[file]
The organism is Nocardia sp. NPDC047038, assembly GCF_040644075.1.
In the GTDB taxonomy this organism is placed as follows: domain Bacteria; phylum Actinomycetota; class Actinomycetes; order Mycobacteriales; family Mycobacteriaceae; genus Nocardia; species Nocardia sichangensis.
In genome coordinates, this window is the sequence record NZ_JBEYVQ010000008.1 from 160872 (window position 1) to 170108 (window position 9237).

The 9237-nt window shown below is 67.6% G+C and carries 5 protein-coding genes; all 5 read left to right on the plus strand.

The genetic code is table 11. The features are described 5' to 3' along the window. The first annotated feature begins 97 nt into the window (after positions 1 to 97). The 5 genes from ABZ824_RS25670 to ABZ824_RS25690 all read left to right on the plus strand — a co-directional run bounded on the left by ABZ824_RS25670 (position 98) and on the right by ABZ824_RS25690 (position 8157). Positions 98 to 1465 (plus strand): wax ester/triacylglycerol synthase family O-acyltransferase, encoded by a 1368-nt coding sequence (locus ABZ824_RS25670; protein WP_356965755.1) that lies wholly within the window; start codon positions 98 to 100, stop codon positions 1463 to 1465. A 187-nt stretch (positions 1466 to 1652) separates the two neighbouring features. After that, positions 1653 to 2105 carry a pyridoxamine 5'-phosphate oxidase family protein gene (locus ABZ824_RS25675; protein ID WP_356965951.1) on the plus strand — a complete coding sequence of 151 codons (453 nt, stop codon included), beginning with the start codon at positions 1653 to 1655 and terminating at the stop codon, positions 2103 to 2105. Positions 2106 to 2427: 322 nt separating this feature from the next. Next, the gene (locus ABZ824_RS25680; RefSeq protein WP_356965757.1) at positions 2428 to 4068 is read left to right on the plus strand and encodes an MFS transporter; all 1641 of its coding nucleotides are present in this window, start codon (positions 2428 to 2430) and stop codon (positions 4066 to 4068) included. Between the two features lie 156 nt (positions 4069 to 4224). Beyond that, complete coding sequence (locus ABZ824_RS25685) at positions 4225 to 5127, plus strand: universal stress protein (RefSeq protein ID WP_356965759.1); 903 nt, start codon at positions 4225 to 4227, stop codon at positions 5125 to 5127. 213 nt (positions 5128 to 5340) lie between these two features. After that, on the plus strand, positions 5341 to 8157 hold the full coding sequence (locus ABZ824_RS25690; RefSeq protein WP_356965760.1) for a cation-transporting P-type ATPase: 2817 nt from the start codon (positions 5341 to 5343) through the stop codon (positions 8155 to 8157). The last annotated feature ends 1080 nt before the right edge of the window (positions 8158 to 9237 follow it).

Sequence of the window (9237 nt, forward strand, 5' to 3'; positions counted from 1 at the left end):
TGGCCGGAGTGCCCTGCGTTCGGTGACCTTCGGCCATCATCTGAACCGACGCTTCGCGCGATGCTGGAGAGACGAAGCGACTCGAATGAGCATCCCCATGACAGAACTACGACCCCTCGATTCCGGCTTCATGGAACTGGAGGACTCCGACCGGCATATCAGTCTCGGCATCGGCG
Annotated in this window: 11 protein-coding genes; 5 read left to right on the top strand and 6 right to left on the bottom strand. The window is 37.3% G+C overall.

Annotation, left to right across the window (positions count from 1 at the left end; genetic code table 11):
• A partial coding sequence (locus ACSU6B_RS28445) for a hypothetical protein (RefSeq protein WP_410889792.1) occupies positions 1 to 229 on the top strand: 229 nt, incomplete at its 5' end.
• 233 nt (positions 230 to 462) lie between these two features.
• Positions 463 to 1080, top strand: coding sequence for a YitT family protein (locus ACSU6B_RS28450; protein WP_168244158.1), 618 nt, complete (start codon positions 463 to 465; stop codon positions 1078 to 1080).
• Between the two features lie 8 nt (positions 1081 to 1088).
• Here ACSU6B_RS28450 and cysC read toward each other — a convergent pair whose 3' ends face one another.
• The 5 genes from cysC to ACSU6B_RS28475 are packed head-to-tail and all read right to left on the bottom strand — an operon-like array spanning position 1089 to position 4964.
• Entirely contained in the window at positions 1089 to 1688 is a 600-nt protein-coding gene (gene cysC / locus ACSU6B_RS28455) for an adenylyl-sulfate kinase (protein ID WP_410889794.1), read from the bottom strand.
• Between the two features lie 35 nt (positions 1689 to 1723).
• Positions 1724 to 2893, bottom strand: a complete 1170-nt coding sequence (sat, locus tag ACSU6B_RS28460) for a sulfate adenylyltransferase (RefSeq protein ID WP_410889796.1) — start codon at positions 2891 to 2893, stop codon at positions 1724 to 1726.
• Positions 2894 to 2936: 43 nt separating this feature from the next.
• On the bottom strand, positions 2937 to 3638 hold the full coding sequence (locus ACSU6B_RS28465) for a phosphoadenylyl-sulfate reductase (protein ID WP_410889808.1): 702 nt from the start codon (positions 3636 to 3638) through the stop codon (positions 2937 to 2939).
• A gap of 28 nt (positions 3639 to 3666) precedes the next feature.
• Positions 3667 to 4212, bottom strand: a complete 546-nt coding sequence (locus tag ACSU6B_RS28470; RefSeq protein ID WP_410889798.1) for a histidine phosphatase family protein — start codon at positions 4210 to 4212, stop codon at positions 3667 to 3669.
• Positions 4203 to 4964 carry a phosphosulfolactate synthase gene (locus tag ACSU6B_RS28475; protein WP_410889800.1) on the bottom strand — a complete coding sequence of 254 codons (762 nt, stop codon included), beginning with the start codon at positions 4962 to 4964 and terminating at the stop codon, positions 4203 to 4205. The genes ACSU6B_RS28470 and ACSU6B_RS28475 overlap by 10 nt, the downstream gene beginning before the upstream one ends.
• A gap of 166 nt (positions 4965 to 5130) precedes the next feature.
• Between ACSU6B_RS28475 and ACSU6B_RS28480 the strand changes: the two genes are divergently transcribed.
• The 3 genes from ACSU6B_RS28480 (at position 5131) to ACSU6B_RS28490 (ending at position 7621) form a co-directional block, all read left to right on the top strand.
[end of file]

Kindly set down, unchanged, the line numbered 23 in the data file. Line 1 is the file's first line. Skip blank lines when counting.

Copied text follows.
• Positions 4203 to 4964 carry a phosphosulfolactate synthase gene (locus tag ACSU6B_RS28475; protein WP_410889800.1) on the bottom strand — a complete coding sequence of 254 codons (762 nt, stop codon included), beginning with the start codon at positions 4962 to 4964 and terminating at the stop codon, positions 4203 to 4205. The genes ACSU6B_RS28470 and ACSU6B_RS28475 overlap by 10 nt, the downstream gene beginning before the upstream one ends.